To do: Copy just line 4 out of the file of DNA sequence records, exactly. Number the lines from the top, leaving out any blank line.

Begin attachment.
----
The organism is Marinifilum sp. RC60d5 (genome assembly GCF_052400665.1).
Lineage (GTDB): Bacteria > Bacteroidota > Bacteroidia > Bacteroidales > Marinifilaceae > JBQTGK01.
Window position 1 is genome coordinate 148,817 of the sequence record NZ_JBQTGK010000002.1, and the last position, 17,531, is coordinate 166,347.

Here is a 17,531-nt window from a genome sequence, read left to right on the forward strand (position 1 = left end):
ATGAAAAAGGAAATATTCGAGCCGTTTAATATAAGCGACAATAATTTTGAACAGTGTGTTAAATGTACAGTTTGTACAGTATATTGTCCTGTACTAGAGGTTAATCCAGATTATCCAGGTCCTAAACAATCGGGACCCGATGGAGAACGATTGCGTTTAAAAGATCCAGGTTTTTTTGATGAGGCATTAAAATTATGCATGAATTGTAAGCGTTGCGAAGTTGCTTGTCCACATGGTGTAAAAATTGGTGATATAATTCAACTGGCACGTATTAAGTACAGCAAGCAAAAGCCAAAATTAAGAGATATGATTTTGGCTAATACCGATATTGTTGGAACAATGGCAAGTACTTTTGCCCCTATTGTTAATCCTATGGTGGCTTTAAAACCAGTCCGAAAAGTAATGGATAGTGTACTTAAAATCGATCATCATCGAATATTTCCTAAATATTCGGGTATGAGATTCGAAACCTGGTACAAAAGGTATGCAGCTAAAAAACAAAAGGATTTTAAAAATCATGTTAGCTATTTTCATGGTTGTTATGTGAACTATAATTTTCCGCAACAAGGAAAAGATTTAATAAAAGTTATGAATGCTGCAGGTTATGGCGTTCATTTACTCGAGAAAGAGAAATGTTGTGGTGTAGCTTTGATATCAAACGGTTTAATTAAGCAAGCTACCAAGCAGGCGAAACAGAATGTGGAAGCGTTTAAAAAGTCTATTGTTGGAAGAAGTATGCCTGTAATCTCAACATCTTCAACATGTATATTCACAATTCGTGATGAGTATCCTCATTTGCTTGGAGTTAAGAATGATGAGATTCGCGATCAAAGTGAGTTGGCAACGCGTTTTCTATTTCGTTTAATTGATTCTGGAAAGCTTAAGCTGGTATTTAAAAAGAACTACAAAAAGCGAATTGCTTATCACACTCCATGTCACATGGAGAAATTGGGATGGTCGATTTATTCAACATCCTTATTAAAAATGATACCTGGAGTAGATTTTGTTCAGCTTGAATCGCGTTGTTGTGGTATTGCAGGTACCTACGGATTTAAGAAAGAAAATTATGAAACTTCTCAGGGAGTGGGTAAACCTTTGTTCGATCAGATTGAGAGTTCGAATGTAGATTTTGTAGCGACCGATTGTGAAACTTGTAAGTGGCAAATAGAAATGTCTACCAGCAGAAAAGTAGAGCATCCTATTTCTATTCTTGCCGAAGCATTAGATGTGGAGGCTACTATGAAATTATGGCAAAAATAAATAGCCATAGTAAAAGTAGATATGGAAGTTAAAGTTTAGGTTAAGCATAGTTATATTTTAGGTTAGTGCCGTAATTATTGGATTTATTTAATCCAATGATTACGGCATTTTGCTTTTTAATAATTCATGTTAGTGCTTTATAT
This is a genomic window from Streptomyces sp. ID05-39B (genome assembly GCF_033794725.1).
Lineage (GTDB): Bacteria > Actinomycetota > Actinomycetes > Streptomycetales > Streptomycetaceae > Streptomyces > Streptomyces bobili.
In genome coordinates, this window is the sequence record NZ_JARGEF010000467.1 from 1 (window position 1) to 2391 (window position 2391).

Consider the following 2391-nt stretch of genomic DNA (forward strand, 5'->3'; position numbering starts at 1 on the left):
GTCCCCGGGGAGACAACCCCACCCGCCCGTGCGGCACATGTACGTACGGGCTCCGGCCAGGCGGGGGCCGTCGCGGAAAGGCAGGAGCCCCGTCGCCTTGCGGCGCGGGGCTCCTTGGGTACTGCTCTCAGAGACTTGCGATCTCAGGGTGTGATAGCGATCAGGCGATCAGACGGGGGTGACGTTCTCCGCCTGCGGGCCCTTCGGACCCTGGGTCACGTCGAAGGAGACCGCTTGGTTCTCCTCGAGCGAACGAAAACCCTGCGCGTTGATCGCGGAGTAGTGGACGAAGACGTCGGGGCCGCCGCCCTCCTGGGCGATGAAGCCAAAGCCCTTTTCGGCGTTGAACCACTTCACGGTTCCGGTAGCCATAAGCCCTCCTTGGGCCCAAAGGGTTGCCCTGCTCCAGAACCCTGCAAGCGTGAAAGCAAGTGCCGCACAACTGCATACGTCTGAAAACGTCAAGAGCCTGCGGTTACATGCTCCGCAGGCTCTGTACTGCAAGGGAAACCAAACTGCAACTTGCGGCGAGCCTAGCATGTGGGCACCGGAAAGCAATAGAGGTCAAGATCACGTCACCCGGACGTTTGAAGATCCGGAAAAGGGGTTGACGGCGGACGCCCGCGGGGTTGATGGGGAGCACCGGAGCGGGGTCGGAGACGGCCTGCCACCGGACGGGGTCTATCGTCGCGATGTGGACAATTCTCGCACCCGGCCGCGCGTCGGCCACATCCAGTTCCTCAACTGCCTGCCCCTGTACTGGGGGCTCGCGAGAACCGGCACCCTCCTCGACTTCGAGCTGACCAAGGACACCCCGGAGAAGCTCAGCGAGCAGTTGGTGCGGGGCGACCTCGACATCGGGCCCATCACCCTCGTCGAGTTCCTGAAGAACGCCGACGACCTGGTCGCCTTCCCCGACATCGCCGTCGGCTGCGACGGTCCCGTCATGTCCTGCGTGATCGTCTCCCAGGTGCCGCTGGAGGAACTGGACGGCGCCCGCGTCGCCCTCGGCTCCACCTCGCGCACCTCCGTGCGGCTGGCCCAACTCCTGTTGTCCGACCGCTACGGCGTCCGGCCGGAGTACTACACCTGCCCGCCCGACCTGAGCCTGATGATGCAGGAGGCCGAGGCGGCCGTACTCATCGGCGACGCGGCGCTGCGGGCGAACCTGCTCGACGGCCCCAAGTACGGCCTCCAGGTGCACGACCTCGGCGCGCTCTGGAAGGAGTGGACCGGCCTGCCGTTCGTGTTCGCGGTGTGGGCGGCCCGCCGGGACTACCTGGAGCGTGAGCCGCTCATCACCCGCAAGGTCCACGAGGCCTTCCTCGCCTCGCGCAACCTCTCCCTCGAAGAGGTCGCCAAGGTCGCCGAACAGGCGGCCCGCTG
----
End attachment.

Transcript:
Here is a 17,531-nt window from a genome sequence, read left to right on the forward strand (position 1 = left end):